64. The Day I became a Marigold

The Marigolds had to be raised like any animal on the planet born without the ability to walk, build, and feed themselves.

We watched them in our dullness surmount the edges like wild moulds, fold over the rim, and crash the suburbs like geese.

They had us over for dinner once and the kids played Pretend to Drown in the pool. The salads were divine, purple, and crunchy, and the steaks carried an aftertaste of Greece. They never asked us back.

The Marigolds were always in the papers. Community builders, suspects in murders, deep in the webs of philanthropy. A daughter was heard to sup on a Chinese liner where she danced on a table and afterward married a prince.

How we envied the Marigolds and their freckles and their marriages and their uncanny longevity. It was said that when you drove by their house old man marigold could be seen raking leaves in the garden while the children dressed the arms of the oak leaves like decorative lanterns. Others said that they saw nothing, not a hair or a spore, and the house appeared to be sinking.

The Marigolds celebrated on their front lawn. We’d watch from our porches as they turned and turned in unison and then lit fires and roasted pigs and ate with paper plates. The Marigolds sat in the grass. One Marigold drifted out of the sky on a parachute, landed on the highest eave, and declared, “I’m mayor now.”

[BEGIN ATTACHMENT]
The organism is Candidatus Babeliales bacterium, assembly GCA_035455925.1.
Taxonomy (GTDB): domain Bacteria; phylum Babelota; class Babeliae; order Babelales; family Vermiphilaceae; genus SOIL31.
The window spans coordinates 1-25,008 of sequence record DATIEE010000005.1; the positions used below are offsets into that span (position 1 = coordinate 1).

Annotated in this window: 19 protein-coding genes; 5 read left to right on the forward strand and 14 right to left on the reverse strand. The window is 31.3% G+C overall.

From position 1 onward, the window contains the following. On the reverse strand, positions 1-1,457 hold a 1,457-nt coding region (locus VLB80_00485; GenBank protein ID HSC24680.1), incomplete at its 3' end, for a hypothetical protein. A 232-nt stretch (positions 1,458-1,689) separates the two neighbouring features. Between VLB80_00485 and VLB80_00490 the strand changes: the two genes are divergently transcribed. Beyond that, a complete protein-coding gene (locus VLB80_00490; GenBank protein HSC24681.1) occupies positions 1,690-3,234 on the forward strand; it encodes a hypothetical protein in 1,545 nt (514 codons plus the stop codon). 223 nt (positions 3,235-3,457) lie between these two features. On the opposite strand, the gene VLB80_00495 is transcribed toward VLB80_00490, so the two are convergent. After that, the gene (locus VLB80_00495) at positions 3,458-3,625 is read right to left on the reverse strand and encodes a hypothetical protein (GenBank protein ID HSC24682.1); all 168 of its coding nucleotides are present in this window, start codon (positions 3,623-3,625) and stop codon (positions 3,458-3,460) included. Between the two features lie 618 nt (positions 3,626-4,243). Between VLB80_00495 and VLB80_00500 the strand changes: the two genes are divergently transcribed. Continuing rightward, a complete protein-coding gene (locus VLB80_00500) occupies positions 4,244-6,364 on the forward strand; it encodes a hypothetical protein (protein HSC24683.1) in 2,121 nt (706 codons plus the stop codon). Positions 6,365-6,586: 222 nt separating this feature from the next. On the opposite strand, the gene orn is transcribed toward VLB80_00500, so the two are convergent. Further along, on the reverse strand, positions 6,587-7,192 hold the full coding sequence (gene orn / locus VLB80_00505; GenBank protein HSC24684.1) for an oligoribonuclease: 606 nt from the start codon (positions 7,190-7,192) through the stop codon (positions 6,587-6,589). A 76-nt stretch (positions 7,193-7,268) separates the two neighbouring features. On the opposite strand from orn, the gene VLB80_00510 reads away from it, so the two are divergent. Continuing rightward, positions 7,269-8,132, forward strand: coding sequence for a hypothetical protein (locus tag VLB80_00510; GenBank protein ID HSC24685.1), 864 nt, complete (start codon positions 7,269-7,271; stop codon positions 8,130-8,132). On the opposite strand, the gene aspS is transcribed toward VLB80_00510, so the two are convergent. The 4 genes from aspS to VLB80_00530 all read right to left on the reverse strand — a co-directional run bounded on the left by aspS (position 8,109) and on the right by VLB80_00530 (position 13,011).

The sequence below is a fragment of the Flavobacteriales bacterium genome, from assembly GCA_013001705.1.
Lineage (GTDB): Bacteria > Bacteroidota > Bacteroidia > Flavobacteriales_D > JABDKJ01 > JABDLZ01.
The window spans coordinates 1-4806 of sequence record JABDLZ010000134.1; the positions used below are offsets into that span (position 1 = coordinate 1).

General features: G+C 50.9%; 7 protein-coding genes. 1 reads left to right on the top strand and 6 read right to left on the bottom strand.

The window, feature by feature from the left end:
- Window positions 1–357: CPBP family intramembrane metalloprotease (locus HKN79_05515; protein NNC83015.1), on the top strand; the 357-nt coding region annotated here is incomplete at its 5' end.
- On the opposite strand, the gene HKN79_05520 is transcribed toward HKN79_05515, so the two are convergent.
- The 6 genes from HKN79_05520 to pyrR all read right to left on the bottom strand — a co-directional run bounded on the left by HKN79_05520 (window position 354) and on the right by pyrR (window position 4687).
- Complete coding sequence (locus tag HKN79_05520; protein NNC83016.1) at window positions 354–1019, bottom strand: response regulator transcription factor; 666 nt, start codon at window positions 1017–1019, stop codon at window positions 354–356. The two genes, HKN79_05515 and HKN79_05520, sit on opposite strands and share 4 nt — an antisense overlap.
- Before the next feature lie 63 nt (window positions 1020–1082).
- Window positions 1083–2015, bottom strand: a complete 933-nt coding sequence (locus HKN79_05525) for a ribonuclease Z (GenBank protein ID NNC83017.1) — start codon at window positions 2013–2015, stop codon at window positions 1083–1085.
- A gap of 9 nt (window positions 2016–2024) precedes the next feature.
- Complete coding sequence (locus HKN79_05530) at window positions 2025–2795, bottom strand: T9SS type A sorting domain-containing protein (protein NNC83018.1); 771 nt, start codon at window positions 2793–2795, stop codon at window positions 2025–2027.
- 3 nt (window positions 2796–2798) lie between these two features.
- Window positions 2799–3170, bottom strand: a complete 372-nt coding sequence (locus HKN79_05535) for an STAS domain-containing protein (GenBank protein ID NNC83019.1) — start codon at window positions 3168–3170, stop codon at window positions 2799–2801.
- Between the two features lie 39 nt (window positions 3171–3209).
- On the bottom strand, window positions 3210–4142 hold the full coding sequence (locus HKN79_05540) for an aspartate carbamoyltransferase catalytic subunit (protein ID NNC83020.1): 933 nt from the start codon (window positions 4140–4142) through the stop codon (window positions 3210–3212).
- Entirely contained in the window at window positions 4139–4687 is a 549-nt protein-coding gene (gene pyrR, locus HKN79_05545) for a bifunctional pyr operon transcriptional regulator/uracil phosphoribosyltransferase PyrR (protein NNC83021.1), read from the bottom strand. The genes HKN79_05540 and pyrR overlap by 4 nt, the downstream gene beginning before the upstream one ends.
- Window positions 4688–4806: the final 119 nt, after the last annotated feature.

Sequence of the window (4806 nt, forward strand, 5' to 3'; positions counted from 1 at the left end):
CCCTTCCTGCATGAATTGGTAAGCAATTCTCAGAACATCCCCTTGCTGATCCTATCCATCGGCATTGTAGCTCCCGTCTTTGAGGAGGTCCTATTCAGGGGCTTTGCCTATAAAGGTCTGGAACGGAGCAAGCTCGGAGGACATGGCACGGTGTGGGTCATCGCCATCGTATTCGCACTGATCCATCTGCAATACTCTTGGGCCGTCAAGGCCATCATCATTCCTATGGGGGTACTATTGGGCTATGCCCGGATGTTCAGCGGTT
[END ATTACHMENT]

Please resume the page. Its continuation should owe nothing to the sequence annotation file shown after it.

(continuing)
The Marigolds were many and elusive. I went to school with one of then. He’d tell me on our walks home about the Trips, the Uncles, and the Oddities in various rooms, and when I told him about mine he said, “I wish I were you.”

“Aunt Marigold was born with one hundred teeth,” he said. “She became a pilot. She disappeared in the Triangle.” He showed me her room in the big house that had been built to trick thieves, a small room with stacks of chests. “Don’t open that door,” he said. “We never open that door.”

Next year the teacher said no one had heard from the Marigolds. Tim the least of them. The Principle said, “Who, who’s that?”

But their evidence persisted in the form of footsteps. We would follow them at night. Into the woods, we followed them, to the river we did, which we crossed and picked up the trail again. But that’s all we had, these trails. these footsteps and rumors, and we grew tired and drifted off, some into the river, I home.

Gus said, “I once walked by the Marigolds’ and saw Esmarelda Marigold in the window with her long black hair and additional eye, which never blinked. I swear I saw her. I swear I read in her lips something of secrets and an alienness that could drive men mad.”

I met a Marigold on a trip home from college. She took me by the hand into their keep and we hid behind the curtains and kissed and overheard two others whisper how they’d poison their father and live on his blood.

“We have to tell someone,” I hissed.

She whispered, “Marry me.”

No one could say no to Marigolds, so I said yes, and we threw the curtains aside, and told the room, “We will marry.”

“Him? But the Marigolds only marry themselves.”

We celebrated on the lawn. The children climbed into the trees and became colorful lanterns. We tore the skins from pigs and roasted their meat over fires and danced and when I watched the ball-eyed invitees gather on the sidewalks with their gifts, I felt something new begin to grow.

My love said, “On that night something new in you will grow, something irresistible.”

“And when you feel that new something,” my father told me in secret as he tightened the knot of my tie, “you must either remain or run. I’ll be watching. We’ll all be watching. Will you or will you not become a Marigold?”

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